This Chilorio Recipe is the ultimate comfort dish from northern Mexico. Flavorful shredded pork braised in a chile sauce and perfect to serve on tacos, burritos, and quesadillas!

Chilorio is a traditional Mexican dish that originated in the state of Sinaloa. It is made from pork that first is slow-cooked, shredded, fried, and then braised in a flavorful adobo sauce.

This braised pork dish is used mostly to stuff in burritos and tacos, but can also be served as a main dish with a side of frijoles puercos and traditional tortillas de harina.

According to historical data, Chilorio has pre-Hispanic origins, and it was originally cooked with wild boar meat, porcupine meat, and even armadillo, always including chili. With the conquest, it was transformed into a different dish by using pork and adding other seasonings.

Chilorio served on a bowl and some Mexican chiles scattered around.


  • Pork: Pork shoulder or pork butt works perfectly for this recipe.
  • Chiles: You can use guajillo chiles, pasilla and ancho chiles to make the sauce used in this recipe. A combination of two or three of those chiles works fine.
  • Vinegar: Use white vinegar or apple cider vinegar.
  • Herbs & spices: Cumin seeds, black peppercorns, bay leaves, and garlic cloves adds hearty flavors to this recipe.
  • Lard: Or your favorite vegetable oil.
  • Salt: To taste.

How To Make Chilorio

This is a visual overview of the easy steps to make this authentic recipe. See the detailed list of ingredients and instructions in the printable recipe card below.

Step 1: Cook the pork

Place the pork meat in a braising pan. Add enough water to cover for about 2 inches (5cm), and then add salt and bay leaves.

Bring to a boil, cover the pan, and set the heat to medium-low.

Pork meat in a pot with water, salt, and bay leaves.

Allow to simmer until the meat is nicely tender, this will take from 45 minutes to 1 hour.

TOP TIP: Make sure the pork meat is always covered with liquid, if needed, add more water. You’ll need 1 1/2 cups of the remaining cooking water to make the sauce later.

Cooked pork meat for chilorio recipe.

Remove the meat from the pan and allow it to slightly cool down.

Shred the meat it while is still warm using your hands, 2 forks, or an electric mixer (read notes below).

Shredded pork meat on a deep plate.

Step 2: Make the chile sauce

  • Clean the chilies removing the stem and seeds, then place them in a bowl.
  • Pour over hot water to cover them and let them soak for 10 minutes.
  • Transfer chilies to a blender and add garlic, bay leaves, oregano, cumin seeds, a bit of salt, and peppercorns.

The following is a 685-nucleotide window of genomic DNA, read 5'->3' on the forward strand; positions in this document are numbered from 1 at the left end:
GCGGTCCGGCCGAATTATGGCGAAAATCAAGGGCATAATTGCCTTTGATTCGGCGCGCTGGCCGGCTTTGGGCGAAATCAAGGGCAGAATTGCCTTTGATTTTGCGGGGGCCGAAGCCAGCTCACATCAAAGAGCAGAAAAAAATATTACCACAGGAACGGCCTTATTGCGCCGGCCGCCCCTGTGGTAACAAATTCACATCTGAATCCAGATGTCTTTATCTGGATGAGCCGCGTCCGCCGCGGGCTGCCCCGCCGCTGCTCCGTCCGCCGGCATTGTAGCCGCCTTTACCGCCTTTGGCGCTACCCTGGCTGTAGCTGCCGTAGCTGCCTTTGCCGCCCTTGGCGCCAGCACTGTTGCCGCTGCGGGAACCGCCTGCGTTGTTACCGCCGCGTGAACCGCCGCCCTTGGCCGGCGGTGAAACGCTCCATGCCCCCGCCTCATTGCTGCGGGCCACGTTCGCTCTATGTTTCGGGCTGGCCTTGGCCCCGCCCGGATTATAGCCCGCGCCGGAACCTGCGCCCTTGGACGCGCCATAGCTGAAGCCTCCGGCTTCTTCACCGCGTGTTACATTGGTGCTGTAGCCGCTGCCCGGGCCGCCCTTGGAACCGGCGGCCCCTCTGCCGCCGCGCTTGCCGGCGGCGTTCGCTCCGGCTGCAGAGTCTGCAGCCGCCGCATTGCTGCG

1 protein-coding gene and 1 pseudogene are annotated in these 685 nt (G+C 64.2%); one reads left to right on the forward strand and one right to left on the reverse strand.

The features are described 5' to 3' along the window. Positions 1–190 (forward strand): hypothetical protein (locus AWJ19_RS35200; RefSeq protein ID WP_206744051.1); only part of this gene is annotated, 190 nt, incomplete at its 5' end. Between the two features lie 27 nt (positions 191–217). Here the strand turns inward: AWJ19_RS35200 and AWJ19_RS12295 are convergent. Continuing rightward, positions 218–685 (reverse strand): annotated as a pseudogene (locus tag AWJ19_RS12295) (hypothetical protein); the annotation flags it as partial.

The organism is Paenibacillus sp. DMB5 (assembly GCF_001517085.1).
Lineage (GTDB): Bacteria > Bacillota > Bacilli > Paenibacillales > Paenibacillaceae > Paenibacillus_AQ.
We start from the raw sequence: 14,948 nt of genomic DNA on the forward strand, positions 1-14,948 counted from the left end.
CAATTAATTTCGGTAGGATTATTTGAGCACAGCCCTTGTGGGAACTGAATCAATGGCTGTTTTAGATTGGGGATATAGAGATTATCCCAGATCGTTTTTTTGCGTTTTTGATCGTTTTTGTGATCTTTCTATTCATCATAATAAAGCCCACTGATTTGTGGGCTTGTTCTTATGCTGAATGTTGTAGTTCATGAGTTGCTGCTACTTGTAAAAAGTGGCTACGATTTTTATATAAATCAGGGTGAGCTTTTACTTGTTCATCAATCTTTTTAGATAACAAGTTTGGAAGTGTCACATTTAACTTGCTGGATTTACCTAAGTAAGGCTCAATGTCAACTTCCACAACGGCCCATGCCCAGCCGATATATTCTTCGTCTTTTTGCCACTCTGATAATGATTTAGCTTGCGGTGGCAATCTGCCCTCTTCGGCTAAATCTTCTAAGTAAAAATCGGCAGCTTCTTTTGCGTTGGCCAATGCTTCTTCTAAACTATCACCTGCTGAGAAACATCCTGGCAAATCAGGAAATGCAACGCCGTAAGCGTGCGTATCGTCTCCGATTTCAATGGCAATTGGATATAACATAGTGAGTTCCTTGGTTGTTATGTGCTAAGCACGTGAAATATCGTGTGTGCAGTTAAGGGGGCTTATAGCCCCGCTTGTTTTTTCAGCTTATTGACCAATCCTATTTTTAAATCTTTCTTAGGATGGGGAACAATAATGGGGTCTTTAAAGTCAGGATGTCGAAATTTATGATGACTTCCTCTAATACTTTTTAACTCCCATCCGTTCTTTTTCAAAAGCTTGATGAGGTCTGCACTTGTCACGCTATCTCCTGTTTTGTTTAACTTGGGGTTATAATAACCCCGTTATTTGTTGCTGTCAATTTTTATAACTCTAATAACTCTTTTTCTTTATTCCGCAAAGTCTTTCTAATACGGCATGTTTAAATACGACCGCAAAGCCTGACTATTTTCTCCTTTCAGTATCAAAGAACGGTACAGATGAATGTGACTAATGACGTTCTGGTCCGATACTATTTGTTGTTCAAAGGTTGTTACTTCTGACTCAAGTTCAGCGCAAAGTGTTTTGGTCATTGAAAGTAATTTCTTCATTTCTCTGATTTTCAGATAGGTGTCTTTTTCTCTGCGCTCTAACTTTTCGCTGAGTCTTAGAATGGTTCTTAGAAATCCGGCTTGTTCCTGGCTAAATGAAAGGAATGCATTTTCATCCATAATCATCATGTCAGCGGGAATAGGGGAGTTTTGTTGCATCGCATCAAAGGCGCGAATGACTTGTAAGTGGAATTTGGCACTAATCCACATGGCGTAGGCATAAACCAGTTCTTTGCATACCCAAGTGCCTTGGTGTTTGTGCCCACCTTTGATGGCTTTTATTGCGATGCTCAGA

• Pour in the vinegar and 1 1/2 cup of the cooking water.
  • Blend for a couple of minutes or until you will have a smooth sauce.
Chile adobo sauce for chilorio on a blender.

Step 3: Make the stew

In a medium cooking pan heat the lard over medium-high heat. Add shredded meat and fry for about 5 minutes while stirring constantly.

The meat should develop a slightly crisp texture.

Fried shredded pork meat in a pan.

Pour over the chili sauce, mix well, and let it simmer, uncovered, for 10 minutes or until you’ll see there’s almost no liquid left.

Adjust salt to taste, turn off the heat, and serve as suggested below, or store for later.

Expert Tips & Notes

  • For the best flavor, use pork cuts with some fat on them. Use high-quality pork shoulder or pork butt. Choose fresh, well-marbled meat for the best results.
  • Allow the meat to cook until is nicely tender. This is the key to shredding it with the minimum effort and getting the right texture of this dish.
  • To speed up things, shred the meat using an electric mixer, just place the meat in a bowl and use the mixer at low speed until nicely shredded.
  • The right texture of the authentic dish is almost dry, so allow the sauce to evaporate the liquid very well. Cook everything uncovered until the sauce thickens and becomes more concentrated.
  • Some recipes make use of orange juice, but the authentic recipe from Sinaloa is made with vinegar.

How To Eat

For an authentic Mexican eating experience, you can eat chilorio stuffed in burritos or gorditas.

Or you can also make tacos or tostadas with homemade corn tortillas and add toppings like diced onion, chopped cilantro, and salsa.

Try this delicious stew stuffed in bolillo rolls with some pickled onions and pico de gallo salsa.

Or, serve as a main with refried beans on the side, or this aromatic arroz blanco. Place some warm flour tortillas on the table and dig in!

Mexican chilorio in a bowl.

How To Store And Reheat

This Chilorio de puerco recipe lasts for up to 5 days in the refrigerator stored in an airtight container. Or you can also freeze it for up to 3 months.

Before storing, allow the leftovers to reach room temperature then divide them into resealable bags or containers for easier uses. Don’t forget to add the date of preparation to keep track of the dish’s freshness.

TIP: Leftovers can be also used to make other dishes like tamales rojos or fried quesadillas. So it’s worth making a double batch for those busy days.

For reheating, place the leftovers in a pan and reheat on the stove over medium heat stirring constantly. Or reheat in the microwave in 1-minute intervals.

Chilorio in a resealable bag labeled and ready to freeze.


Whether you’re a fan of spicy food or simply looking to try something new, chilorio promises a delicious and satisfying culinary adventure. Those below are the reasons why you should try this recipe…

Authenticity: Unquestionably Mexican, this recipe stays true to tradition with its use of lard, aromatic spices, and dried chilies, providing an authentic taste of Mexico’s culinary heritage.

Flavor: The key to its wonderful flavor lies in careful cooking and the choice authentic ingredients like Mexican chiles and lard that ensures a mouthwatering experience. It is savory, slightly tangy, and spiced to perfection.